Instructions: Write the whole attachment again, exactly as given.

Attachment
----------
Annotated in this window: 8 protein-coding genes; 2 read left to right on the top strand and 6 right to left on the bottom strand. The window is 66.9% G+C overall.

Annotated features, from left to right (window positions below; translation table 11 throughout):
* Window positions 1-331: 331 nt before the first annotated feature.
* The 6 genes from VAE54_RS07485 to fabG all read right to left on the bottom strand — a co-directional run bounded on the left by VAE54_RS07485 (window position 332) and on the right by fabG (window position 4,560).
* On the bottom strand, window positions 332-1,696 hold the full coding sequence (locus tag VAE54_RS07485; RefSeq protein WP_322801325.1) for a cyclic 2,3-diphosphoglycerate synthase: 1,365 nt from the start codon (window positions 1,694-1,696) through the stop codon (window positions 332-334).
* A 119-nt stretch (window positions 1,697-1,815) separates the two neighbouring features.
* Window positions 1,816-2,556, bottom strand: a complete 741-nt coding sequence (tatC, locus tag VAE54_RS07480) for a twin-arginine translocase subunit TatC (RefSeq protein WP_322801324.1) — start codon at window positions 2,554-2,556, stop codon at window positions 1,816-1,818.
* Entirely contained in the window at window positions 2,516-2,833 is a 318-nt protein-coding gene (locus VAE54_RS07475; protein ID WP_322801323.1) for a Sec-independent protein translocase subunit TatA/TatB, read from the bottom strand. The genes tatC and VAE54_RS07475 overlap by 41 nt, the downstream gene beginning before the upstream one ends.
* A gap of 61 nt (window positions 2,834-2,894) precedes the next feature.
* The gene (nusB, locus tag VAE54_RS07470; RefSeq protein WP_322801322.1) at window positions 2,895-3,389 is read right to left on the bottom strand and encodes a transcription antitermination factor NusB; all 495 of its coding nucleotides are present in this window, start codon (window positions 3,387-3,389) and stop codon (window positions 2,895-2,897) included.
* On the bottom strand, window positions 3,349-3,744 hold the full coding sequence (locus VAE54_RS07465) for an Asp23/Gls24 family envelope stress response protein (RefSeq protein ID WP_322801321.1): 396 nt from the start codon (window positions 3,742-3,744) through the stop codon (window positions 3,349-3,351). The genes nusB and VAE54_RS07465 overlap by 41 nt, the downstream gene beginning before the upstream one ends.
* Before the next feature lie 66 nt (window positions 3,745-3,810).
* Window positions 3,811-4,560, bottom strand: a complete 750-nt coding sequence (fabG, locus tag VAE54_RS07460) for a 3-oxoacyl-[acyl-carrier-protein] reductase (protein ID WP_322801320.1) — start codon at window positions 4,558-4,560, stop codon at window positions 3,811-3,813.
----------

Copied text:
Annotated in this window: 8 protein-coding genes; 2 read left to right on the top strand and 6 right to left on the bottom strand. The window is 66.9% G+C overall.

Annotated features, from left to right (window positions below; translation table 11 throughout):
* Window positions 1-331: 331 nt before the first annotated feature.
* The 6 genes from VAE54_RS07485 to fabG all read right to left on the bottom strand — a co-directional run bounded on the left by VAE54_RS07485 (window position 332) and on the right by fabG (window position 4,560).
* On the bottom strand, window positions 332-1,696 hold the full coding sequence (locus tag VAE54_RS07485; RefSeq protein WP_322801325.1) for a cyclic 2,3-diphosphoglycerate synthase: 1,365 nt from the start codon (window positions 1,694-1,696) through the stop codon (window positions 332-334).
* A 119-nt stretch (window positions 1,697-1,815) separates the two neighbouring features.
* Window positions 1,816-2,556, bottom strand: a complete 741-nt coding sequence (tatC, locus tag VAE54_RS07480) for a twin-arginine translocase subunit TatC (RefSeq protein WP_322801324.1) — start codon at window positions 2,554-2,556, stop codon at window positions 1,816-1,818.
* Entirely contained in the window at window positions 2,516-2,833 is a 318-nt protein-coding gene (locus VAE54_RS07475; protein ID WP_322801323.1) for a Sec-independent protein translocase subunit TatA/TatB, read from the bottom strand. The genes tatC and VAE54_RS07475 overlap by 41 nt, the downstream gene beginning before the upstream one ends.
* A gap of 61 nt (window positions 2,834-2,894) precedes the next feature.
* The gene (nusB, locus tag VAE54_RS07470; RefSeq protein WP_322801322.1) at window positions 2,895-3,389 is read right to left on the bottom strand and encodes a transcription antitermination factor NusB; all 495 of its coding nucleotides are present in this window, start codon (window positions 3,387-3,389) and stop codon (window positions 2,895-2,897) included.
* On the bottom strand, window positions 3,349-3,744 hold the full coding sequence (locus VAE54_RS07465) for an Asp23/Gls24 family envelope stress response protein (RefSeq protein ID WP_322801321.1): 396 nt from the start codon (window positions 3,742-3,744) through the stop codon (window positions 3,349-3,351). The genes nusB and VAE54_RS07465 overlap by 41 nt, the downstream gene beginning before the upstream one ends.
* Before the next feature lie 66 nt (window positions 3,745-3,810).
* Window positions 3,811-4,560, bottom strand: a complete 750-nt coding sequence (fabG, locus tag VAE54_RS07460) for a 3-oxoacyl-[acyl-carrier-protein] reductase (protein ID WP_322801320.1) — start codon at window positions 4,558-4,560, stop codon at window positions 3,811-3,813.